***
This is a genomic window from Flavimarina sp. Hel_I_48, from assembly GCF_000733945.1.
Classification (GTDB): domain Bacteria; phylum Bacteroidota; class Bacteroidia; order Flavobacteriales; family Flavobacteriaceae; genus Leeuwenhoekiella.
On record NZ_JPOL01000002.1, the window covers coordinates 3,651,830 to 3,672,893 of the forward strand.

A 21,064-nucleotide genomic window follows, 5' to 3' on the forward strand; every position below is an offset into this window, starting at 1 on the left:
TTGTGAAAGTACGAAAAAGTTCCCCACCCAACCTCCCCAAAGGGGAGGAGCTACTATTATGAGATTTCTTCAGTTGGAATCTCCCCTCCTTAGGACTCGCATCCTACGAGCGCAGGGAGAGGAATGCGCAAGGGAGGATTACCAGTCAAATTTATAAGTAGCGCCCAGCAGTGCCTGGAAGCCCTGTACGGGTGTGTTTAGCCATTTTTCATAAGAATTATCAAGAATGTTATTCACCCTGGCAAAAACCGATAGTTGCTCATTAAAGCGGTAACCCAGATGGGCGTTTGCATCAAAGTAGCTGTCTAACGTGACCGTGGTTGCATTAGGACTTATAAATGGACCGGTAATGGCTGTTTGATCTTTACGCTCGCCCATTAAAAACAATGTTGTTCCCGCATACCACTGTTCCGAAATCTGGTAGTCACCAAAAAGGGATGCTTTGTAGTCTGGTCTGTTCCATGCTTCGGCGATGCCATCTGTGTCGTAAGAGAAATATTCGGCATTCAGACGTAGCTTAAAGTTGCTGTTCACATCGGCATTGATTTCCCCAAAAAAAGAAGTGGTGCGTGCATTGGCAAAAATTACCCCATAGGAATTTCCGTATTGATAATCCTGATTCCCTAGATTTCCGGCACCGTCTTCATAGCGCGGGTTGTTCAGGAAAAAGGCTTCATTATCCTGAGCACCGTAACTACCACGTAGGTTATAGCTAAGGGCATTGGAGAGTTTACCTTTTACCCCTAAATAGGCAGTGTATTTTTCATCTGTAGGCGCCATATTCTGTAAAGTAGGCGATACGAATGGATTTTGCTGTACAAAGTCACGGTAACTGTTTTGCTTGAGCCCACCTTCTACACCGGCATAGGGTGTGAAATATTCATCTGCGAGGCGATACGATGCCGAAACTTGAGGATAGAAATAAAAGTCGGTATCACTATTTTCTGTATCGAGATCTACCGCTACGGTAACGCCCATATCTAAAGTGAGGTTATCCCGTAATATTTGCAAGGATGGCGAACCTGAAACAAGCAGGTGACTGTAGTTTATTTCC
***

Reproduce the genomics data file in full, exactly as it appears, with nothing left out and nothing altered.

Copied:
This is a genomic window from Flavimarina sp. Hel_I_48, from assembly GCF_000733945.1.
Classification (GTDB): domain Bacteria; phylum Bacteroidota; class Bacteroidia; order Flavobacteriales; family Flavobacteriaceae; genus Leeuwenhoekiella.
On record NZ_JPOL01000002.1, the window covers coordinates 3,651,830 to 3,672,893 of the forward strand.

A 21,064-nucleotide genomic window follows, 5' to 3' on the forward strand; every position below is an offset into this window, starting at 1 on the left:
TTGTGAAAGTACGAAAAAGTTCCCCACCCAACCTCCCCAAAGGGGAGGAGCTACTATTATGAGATTTCTTCAGTTGGAATCTCCCCTCCTTAGGACTCGCATCCTACGAGCGCAGGGAGAGGAATGCGCAAGGGAGGATTACCAGTCAAATTTATAAGTAGCGCCCAGCAGTGCCTGGAAGCCCTGTACGGGTGTGTTTAGCCATTTTTCATAAGAATTATCAAGAATGTTATTCACCCTGGCAAAAACCGATAGTTGCTCATTAAAGCGGTAACCCAGATGGGCGTTTGCATCAAAGTAGCTGTCTAACGTGACCGTGGTTGCATTAGGACTTATAAATGGACCGGTAATGGCTGTTTGATCTTTACGCTCGCCCATTAAAAACAATGTTGTTCCCGCATACCACTGTTCCGAAATCTGGTAGTCACCAAAAAGGGATGCTTTGTAGTCTGGTCTGTTCCATGCTTCGGCGATGCCATCTGTGTCGTAAGAGAAATATTCGGCATTCAGACGTAGCTTAAAGTTGCTGTTCACATCGGCATTGATTTCCCCAAAAAAAGAAGTGGTGCGTGCATTGGCAAAAATTACCCCATAGGAATTTCCGTATTGATAATCCTGATTCCCTAGATTTCCGGCACCGTCTTCATAGCGCGGGTTGTTCAGGAAAAAGGCTTCATTATCCTGAGCACCGTAACTACCACGTAGGTTATAGCTAAGGGCATTGGAGAGTTTACCTTTTACCCCTAAATAGGCAGTGTATTTTTCATCTGTAGGCGCCATATTCTGTAAAGTAGGCGATACGAATGGATTTTGCTGTACAAAGTCACGGTAACTGTTTTGCTTGAGCCCACCTTCTACACCGGCATAGGGTGTGAAATATTCATCTGCGAGGCGATACGATGCCGAAACTTGAGGATAGAAATAAAAGTCGGTATCACTATTTTCTGTATCGAGATCTACCGCTACGGTAACGCCCATATCTAAAGTGAGGTTATCCCGTAATATTTGCAAGGATGGCGAACCTGAAACAAGCAGGTGACTGTAGTTTATTTCC